Want to watch the movie? The animated adventuresHow to Train Your Dragon(2010) andHow to Train Your Dragon 2(2014) are loosely based on the book series.

Perfect for:Reluctant readers who are tickled by preteen humor.

Findour favoritesat your local library:How to Train Your Dragon,How to Be a Pirate,How to Cheat a Dragons Curse.

by:J.C. Greenburg- (Random House, 2005)85 pages.

In this installment of the Andrew Lost series, Andrew and Judy must save their Uncle Al a top-secret scientist and inventor of the Time-A-Tron time-travel machine from the Ice Age. They use their creative problem-solving skills to escape from saber-toothed tigers and make friends with a group of Ice Age people, all while avoiding the clutches of the evil Doctor Kron-Tox. This book has it all: adventure, humor and a super-smart robot named Thudd who peppers the story with true facts about the Ice Age.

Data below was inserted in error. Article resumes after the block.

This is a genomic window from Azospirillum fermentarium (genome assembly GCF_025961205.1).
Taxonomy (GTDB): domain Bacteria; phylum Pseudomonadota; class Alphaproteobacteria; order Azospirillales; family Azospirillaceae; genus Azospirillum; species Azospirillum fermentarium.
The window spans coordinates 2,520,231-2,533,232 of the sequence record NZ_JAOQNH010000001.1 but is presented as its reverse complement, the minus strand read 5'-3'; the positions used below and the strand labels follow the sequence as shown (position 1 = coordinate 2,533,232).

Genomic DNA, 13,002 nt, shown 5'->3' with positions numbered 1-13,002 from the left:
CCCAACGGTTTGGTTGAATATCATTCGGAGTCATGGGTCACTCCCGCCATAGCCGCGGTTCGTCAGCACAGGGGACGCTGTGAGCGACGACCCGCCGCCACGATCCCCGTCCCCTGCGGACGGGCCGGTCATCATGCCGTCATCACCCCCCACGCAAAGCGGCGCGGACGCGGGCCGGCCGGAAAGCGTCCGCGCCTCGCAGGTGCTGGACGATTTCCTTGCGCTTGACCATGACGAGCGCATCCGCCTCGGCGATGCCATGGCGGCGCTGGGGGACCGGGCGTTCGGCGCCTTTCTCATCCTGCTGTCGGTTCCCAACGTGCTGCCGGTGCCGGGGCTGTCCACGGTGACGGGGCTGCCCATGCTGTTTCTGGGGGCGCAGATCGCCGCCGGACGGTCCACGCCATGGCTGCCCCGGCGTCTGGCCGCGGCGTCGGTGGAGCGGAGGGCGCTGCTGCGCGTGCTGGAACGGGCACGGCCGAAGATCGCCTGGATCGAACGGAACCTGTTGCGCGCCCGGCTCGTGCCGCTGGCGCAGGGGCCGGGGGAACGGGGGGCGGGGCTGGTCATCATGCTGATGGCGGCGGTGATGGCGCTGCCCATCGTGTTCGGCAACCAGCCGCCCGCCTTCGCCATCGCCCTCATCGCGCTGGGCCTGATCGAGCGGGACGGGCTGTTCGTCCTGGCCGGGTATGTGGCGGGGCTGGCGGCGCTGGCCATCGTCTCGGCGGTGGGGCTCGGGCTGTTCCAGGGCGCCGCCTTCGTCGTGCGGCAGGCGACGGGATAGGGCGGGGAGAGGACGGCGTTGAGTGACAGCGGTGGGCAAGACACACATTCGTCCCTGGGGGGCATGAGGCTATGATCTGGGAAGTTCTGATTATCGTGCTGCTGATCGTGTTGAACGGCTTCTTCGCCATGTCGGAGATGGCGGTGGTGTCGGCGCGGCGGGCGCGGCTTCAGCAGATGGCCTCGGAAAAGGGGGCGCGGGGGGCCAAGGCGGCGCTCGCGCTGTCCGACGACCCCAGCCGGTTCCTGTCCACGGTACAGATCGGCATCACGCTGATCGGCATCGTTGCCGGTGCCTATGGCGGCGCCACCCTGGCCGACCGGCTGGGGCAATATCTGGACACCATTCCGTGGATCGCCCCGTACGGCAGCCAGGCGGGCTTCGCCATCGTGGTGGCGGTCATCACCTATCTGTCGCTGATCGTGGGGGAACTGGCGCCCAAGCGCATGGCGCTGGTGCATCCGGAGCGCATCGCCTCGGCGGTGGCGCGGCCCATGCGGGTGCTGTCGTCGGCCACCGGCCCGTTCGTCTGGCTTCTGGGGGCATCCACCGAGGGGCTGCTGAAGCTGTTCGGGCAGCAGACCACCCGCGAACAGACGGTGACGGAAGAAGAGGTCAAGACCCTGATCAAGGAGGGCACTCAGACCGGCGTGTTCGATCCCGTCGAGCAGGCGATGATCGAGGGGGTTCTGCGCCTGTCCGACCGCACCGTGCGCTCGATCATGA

Perfect for:Kids who like fantasy stories.

FindIn the Ice Age: Andrew Lost 12at your local library.

by:Jon Scieszka- (Viking, 1991)55 pages.

This first book in the Time Warp Trio Series is an imaginative and humorous read. The book begins with three boys celebrating a birthday. One of the presents happens to be a book with a card that states, Be careful what you wish for. Once the book is opened, the boys are transported back to the time of knights, giants and dragons. If you enjoy adventure and fantasy this is a must read!

Perfect for:Kids who like fantasy stories.

FindKnights of the Kitchen Tableat your local library.

by:Geronimo Stilton- (Scholastic, 2004)128 pages.